But the individual investor can beat the market. The real secret to investing is that it doesn't take tons of money, endless hours, or super-secret formulas that only experts possess.

That's why we created a best-selling guide that walks investors-to-be through everything they need to know to get started. And because we're so dedicated to our mission, we've made that available for free.

If you're just starting out (or want to help out someone who is), go to, drop in your email address, and you'll be able to instantly access the quick-read guide ... for free.

For the listener

Whether it's on the stationary exercise bike or during my daily commute, I spend a lot of time going nowhere. But I've found a way to make that time benefit me.

The Motley Fool offers five podcasts that I refer to as "binge-worthy financial information."

Motley Fool Money features a team of our analysts discussing the week's top business and investing stories, interviews, and an inside look at the stocks on our radar. It's also featured on several dozen radio stations across the country.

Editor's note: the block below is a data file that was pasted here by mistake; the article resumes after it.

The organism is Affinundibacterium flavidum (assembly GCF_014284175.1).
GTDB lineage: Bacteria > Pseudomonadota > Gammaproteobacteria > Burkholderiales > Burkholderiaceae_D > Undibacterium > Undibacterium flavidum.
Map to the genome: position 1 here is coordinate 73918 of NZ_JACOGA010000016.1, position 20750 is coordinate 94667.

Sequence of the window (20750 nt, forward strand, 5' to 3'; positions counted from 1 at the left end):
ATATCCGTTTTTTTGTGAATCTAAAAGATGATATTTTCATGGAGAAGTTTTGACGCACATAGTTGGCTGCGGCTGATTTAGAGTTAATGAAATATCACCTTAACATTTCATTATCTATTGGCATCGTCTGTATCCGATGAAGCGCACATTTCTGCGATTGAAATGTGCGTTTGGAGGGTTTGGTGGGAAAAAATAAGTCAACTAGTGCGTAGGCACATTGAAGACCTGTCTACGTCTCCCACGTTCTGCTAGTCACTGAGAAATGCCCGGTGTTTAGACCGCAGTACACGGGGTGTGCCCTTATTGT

The hosts of Motley Fool Answers challenge the conventional wisdom on life's biggest financial issues to reveal what you really need to know to make smart money moves.

David Gardner, co-founder of The Motley Fool, is among the most respected and trusted sources on investing. And he's the host of Rule Breaker Investing, in which he shares his insights into today's most innovative and disruptive companies ... and how to profit from them.

Market Foolery is our daily look at stocks in the news, as well as the top business and investing stories.

And Industry Focus offers a deeper dive into a specific industry and the stories making headlines. Healthcare, technology, energy, consumer goods, and other industries take turns in the spotlight.

They're all informative, entertaining, and eminently listenable ... and I don't say that simply because the hosts all sit within a Nerf-gun shot of my desk. Rule Breaker Investing and Answers contain timeless advice, so you might want to go back to the beginning with those. The other three take their cues from the market, so you'll want to listen to the most recent first. All are available at

But wait, there's more

The book and the podcasts – both free ... both awesome – also come with an ongoing benefit. If you download the book, or if you enter your email address in the magical box at the podcasts page, you'll get ongoing market coverage sent straight to your inbox.

Investor Insights is valuable and enjoyable coverage of everything from macroeconomic events to investing strategies to our analyst's travels around the world to find the next big thing. Also free.

Get the book. Listen to a podcast. Sign up for Investor Insights. I'm not saying that any of those things will make you rich ... but Business Insider seems to think so.

Compare Brokers